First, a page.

JP Tammen was 12 weeks pregnant when she received the cancer diagnosis.
Instead of treatment, Tammen — a Chico resident — decided to press forward and have the child. After her daughter’s birth, she got the news: she would need a hysterectomy.
As she was preparing to go into surgery, doctors told Tammen that they would save her eggs, and that it would still be possible for her to have more children with a surrogate mother.
“I started smiling right there on the table. That gave me hope,” Tammen said.
Once she recovered from surgery, Tammen started researching options for surrogacy. But Washington law didn’t allow for surrogate mothers to be paid — a family member or friend would most likely have to volunteer to carry their child.
Instead, Tammen and her husband found a surrogacy agency in California. They were matched with a woman from Long Beach who eventually gave birth to the Tammen’s second child, Jon.
Since then, Tammen has pushed to change legislation that prohibits compensated surrogacy. She got her wish last year, when Gov. Jay Inslee signed a bill that allows surrogate mothers in Washington to be paid for carrying a baby for another couple.
“I just thought, this isn’t right that we should have to go to another state to produce our family, in an honest, fair way,” Tammen said.
The law, which went into effect Jan. 1, is an update to the state’s Uniform Parentage Act, which covers surrogacy and others parental rights issues. Surrogates previously couldn’t be paid more than medical and legal expenses.
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The changes would have allowed Tammen to search for a surrogate in Washington, saving thousands of dollars on travel costs and allowing her to be closer to the woman carrying her child for the duration of the pregnancy.
“I’m so happy to have helped bring this to our citizens here, and just for the emotional aspect, being a woman who wanted to have a family and kind of seeing that fall through the cracks,” Tammen said.
Uniform Parentage Act
The Uniform Parentage Act was adopted in Washington in 1973 and amended in 2002. The newest iteration also includes a regulatory framework for surrogacy in the state and includes changes to provisions that govern parentage.
Under the law, prospective surrogates must be at least 21 years old, have previously given birth to one child, and undergo medical and mental health evaluations. The law also prohibits anyone from being a surrogate more than twice.
Bill sponsor Sen. Jamie Pedersen, D-Seattle, has had four children with his partner via surrogacy. The old legislation made surrogacy more expensive and prevented parents from attending important doctor’s meetings out of state, he said. LGBT families and families with fertility issues have more options when looking for a paid surrogate.
“There are large numbers of people, a lot of female couples but straight couples as well, who have fertility issues,” Pedersen said.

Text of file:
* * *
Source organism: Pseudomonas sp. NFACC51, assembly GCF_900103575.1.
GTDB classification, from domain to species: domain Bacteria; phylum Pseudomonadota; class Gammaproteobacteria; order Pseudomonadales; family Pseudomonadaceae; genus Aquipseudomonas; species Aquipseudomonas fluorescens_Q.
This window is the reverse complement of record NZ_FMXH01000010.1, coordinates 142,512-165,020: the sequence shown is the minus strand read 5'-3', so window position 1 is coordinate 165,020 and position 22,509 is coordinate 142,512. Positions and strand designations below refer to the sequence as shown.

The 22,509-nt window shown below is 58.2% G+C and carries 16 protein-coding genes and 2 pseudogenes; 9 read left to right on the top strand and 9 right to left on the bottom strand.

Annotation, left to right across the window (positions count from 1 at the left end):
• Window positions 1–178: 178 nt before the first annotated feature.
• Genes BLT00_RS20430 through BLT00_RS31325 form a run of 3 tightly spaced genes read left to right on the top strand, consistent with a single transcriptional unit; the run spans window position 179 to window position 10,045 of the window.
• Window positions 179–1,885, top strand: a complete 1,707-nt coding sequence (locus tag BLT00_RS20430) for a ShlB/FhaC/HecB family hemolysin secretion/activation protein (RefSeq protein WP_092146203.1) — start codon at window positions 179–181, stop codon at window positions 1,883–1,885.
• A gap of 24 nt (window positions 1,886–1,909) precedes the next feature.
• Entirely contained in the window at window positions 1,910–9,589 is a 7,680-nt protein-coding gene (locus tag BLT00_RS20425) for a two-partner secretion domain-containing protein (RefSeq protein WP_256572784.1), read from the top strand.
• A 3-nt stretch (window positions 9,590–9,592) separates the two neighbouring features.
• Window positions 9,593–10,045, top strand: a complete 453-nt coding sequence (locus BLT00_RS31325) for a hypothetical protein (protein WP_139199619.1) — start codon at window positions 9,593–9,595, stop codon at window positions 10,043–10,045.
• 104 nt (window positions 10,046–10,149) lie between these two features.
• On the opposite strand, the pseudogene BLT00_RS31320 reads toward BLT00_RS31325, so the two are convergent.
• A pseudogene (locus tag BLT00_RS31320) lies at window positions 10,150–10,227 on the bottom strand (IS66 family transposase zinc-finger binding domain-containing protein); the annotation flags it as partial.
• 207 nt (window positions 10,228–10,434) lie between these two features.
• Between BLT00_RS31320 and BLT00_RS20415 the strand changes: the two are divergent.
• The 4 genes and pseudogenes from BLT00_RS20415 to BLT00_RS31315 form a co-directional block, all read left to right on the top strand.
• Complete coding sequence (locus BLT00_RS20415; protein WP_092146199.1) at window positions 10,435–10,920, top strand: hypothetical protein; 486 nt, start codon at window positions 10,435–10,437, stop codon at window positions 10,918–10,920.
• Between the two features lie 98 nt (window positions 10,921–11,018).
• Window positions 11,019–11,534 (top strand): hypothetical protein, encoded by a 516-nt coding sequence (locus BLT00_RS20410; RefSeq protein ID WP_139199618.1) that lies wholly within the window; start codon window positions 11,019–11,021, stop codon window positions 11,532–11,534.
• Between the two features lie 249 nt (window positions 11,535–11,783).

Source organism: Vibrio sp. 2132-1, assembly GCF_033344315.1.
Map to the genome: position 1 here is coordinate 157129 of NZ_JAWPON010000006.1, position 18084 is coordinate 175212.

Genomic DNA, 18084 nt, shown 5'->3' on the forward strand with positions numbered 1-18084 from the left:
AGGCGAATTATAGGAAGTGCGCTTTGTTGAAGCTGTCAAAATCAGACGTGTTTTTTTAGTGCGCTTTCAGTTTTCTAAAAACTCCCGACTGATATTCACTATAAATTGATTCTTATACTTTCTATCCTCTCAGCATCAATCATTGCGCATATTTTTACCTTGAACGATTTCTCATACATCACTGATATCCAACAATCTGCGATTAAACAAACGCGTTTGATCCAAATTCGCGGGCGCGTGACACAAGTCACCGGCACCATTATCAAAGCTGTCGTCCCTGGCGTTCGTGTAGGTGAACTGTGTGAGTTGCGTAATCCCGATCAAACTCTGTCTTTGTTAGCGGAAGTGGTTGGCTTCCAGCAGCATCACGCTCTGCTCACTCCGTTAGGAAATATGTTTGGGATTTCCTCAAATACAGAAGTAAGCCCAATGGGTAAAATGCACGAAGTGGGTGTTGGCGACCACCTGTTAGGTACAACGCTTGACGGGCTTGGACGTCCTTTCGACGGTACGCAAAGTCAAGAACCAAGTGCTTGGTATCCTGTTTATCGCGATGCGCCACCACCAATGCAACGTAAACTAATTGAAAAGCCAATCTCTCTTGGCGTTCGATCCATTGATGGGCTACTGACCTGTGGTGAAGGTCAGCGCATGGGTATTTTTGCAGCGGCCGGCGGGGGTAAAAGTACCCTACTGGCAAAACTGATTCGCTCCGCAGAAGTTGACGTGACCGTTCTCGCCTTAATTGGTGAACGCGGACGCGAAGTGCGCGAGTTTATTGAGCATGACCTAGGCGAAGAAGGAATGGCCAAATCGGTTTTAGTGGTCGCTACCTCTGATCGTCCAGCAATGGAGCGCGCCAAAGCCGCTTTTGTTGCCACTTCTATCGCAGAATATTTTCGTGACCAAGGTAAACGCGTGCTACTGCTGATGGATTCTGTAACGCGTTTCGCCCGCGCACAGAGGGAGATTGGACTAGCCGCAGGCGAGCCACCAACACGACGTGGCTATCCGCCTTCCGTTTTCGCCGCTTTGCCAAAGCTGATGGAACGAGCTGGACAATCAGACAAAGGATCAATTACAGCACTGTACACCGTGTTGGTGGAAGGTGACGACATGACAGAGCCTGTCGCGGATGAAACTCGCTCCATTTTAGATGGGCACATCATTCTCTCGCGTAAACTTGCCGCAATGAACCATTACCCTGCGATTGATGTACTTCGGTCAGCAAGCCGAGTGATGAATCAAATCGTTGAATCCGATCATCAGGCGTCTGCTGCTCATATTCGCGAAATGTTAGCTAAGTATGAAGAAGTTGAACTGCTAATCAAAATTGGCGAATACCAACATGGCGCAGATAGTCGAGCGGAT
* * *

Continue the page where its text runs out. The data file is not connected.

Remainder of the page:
After her son’s birth, Tammen contacted Pedersen, calling him or writing him each session and asking to help with the cause. She testified four times with her son Jon: First in 2011, when a compensated surrogacy measure didn’t pass, and again in 2018 before the bill passed.
“She was a stalwart,” Pedersen said.
Opponents of the law argue that allowing compensation commodifies women’s bodies and opens the door for human trafficking. Groups who testified against the bill include Human Life of Washington and the Family Policy Institute.
Pedersen called the claim “ridiculous,” and Tammen said the experience was more akin to babysitting. Regulations introduced in the law was intended to help protect both parents and surrogates.
“Turns out it isn’t trafficking, and it isn’t some nefarious plot, it’s actually just about regular people who have fertility issues wanting to create a family,” Pedersen said.
‘I think that helped pull me through’
Tammen said she remembers feeling “almost suicidal” when she learned she would not be able to have more children. The family had wanted at least three or four kids.
“Knowing that there was a way I could do it, I think that helped pull me through,” Tammen said.
But the process wasn’t easy. The Tammens paid for the surrogacy agency, medical procedures, lawyer’s fees and flights to and from California. All in all, it cost the family about $80,000.
“I’m really a big proponent of fairness and for us it was like she was babysitting for us,” Tammen said. “You can’t ask somebody to babysit for you for free and do a bunch of stuff, I mean we would never feel comfortable with that.”
In states where compensation is legal, first-time surrogates will probably receive between $35,000 and $40,000, according to Sharon LaMothe, a surrogacy consultant in Seattle.
Third-party agencies can help match prospective parents with surrogates, LaMothe said, and often include a more rigorous screening process, including criminal background checks.
“It’s really families helping families, and parents like the idea really of compensating someone else to help them achieve this dream because they know there’s no way they can express their gratitude,” LaMothe said.
Tammen said she hopes the new law will help other families who are considering surrogacy have an easier path than she did.
“It can be done in a great way. For Washington, putting in these criteria in the law, we’re trying to protect everybody,” she said.
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